17. JEFF: Air transport system design simulation

    NASA Technical Reports Server (NTRS)

    1992-01-01

    Jeff is a remotely piloted vehicle designed by the Blue Team, a division of AE441, Inc., to fulfill the mission proposed by G-Dome Enterprises: to build a cost efficient aircraft to service Aeroworld with overnight cargo delivery. The design of Jeff was most significantly influenced by the need to minimize costs. This objective was pursued by building fewer large planes as opposed to many small planes. Thus, by building an aircraft with a large payload capacity, G-Dome Enterprises will be able to minimize the large costs and the large number of cycles that are associated with a large fleet. Another factor which had a significant influence on our design was the constraint that our design had to fit into a 2'x2'x5' storage container. This constraint meant that unless we wanted to build foldable wings that Jeff's span would be limited to 10 feet. Since this was not enough lifting surface to suit our needs a canard configuration was chosen to get the needed lifting surface and avoid the structural dilemma of foldable wings. The aircraft is constructed mainly of balsa, with spruce wing and canard spars and a monokote covering. It was designed to support a maximum payload weight of 35 oz. (total aircraft weight of 108 oz.) and withstand a maximum load factor of 2.5.

  18. Design, fabrication, test, and qualification and price analysis of third generation design solar cell modules

    NASA Astrophysics Data System (ADS)

    Shepard, N. F.

    1980-03-01

    The Block 4 shingle type module makes it possible to apply a photovoltaic array to the sloping roof of a residential building by simply nailing the overlapping hexagon shaped shingles to the plywood roof sheathing. This third-generation shingle module design consists of nineteen series connected 100 mm diameter solar cells which are arranged in a closely packed hexagon configuration to provide in excess of 75 watts/sq m of exposed module area under standard operating conditions. The solar cells are individually bonded to the embossed underside of a 4.4 mm thick thermally tempered piece of glass. An experimental silicone pottant was used as the transparent bonding adhesive between the cells and glass. The semi-flexible portion of each shingle module is a composite laminate construction consisting of an outer layer of FLEXSEAL bonded to an inner core of closed cell polyethylene foam. Silaprene is used as the substrate laminating adhesive. The module design has satisfactorily survived qualification testing program which includes 50 thermal cycles between -40 and +90 C, a seven day temperature-humidity exposure test, and a wind resistance test.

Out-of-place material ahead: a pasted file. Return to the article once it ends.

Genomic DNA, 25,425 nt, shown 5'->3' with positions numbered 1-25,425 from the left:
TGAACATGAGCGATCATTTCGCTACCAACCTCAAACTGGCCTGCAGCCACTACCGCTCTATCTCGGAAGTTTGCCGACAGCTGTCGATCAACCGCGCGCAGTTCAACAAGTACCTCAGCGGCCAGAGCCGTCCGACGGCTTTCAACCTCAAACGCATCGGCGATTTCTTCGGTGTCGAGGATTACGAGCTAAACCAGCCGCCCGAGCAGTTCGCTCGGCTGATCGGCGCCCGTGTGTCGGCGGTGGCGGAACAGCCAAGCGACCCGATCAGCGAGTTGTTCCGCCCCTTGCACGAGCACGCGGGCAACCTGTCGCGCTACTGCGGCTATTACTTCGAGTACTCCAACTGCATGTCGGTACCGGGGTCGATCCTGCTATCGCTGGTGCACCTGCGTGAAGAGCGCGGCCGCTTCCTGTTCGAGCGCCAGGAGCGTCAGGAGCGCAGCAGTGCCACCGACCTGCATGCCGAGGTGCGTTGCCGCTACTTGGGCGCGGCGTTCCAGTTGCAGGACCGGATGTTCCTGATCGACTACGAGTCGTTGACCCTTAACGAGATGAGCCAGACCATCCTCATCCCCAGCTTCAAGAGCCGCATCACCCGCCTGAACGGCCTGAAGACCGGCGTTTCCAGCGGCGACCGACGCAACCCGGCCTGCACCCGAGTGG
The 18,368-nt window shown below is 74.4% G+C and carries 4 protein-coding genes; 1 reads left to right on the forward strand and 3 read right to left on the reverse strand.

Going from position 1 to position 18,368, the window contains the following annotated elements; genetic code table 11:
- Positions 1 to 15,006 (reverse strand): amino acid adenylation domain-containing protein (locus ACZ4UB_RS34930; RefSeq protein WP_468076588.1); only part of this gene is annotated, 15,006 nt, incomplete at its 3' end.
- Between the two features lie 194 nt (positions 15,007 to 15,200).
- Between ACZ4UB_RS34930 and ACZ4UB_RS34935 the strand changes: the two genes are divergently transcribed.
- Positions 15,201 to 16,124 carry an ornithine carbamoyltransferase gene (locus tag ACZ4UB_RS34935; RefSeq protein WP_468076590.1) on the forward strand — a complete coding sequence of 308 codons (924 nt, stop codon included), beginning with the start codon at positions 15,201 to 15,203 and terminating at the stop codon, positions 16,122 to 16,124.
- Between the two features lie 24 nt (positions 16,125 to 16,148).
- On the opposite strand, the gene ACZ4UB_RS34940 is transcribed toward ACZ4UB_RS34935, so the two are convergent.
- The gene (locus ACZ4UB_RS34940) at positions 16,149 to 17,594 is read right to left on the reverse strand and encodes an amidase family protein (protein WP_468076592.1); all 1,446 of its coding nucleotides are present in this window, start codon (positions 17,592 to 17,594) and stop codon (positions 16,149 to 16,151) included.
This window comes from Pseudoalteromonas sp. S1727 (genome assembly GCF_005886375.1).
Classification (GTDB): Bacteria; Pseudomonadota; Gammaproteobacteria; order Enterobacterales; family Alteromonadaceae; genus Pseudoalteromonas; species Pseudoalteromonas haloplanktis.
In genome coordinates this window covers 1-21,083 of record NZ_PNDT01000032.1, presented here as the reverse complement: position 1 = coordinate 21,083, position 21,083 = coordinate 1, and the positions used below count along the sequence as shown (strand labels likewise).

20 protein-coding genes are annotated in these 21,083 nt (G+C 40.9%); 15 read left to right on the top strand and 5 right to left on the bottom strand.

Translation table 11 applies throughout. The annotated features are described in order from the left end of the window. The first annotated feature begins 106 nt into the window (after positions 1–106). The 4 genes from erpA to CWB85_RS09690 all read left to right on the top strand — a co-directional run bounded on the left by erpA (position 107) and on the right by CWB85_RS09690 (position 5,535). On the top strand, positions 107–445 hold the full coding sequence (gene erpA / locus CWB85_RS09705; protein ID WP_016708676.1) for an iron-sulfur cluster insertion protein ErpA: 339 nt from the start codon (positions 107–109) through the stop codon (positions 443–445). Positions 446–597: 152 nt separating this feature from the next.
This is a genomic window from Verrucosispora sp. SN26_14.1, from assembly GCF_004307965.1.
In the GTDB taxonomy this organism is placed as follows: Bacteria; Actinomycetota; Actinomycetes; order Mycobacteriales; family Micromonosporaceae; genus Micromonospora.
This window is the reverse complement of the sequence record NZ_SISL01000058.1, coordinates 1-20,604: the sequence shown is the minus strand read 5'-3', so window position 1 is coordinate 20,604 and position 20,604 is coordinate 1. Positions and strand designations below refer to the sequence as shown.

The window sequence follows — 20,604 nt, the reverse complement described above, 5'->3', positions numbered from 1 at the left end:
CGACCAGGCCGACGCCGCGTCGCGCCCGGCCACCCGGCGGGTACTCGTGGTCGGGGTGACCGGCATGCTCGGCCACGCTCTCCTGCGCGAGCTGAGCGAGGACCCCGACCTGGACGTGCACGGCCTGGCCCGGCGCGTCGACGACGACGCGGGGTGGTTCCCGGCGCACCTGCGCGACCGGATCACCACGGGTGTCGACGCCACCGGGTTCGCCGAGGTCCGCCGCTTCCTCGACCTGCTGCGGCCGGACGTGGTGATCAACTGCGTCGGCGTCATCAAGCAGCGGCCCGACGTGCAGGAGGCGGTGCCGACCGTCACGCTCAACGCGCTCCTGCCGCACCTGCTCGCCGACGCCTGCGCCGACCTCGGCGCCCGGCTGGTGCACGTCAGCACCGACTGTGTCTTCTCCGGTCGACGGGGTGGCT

19. Design, fabrication, test, and qualification and price analysis of third generation design solar cell modules

    NASA Technical Reports Server (NTRS)

    Shepard, N. F.

    1980-01-01

    The Block 4 shingle type module makes it possible to apply a photovoltaic array to the sloping roof of a residential building by simply nailing the overlapping hexagon shaped shingles to the plywood roof sheathing. This third-generation shingle module design consists of nineteen series connected 100 mm diameter solar cells which are arranged in a closely packed hexagon configuration to provide in excess of 75 watts/sq m of exposed module area under standard operating conditions. The solar cells are individually bonded to the embossed underside of a 4.4 mm thick thermally tempered piece of glass. An experimental silicone pottant was used as the transparent bonding adhesive between the cells and glass. The semi-flexible portion of each shingle module is a composite laminate construction consisting of an outer layer of FLEXSEAL bonded to an inner core of closed cell polyethylene foam. Silaprene is used as the substrate laminating adhesive. The module design has satisfactorily survived qualification testing program which includes 50 thermal cycles between -40 and +90 C, a seven day temperature-humidity exposure test, and a wind resistance test.

  20. Multiple Optical Filter Design Simulation Results

    NASA Astrophysics Data System (ADS)

    Mendelsohn, J.; Englund, D. C.

    1986-10-01

    In this paper we continue our investigation of the application of matched filters to robotic vision problems. Specifically, we are concerned with the tray-picking problem. Our principal interest in this paper is the examination of summation affects which arise from attempting to reduce the matched filter memory size by averaging of matched filters. While the implementation of matched filtering theory to applications in pattern recognition or machine vision is ideally through the use of optics and optical correlators, in this paper the results were obtained through a digital simulation of the optical process.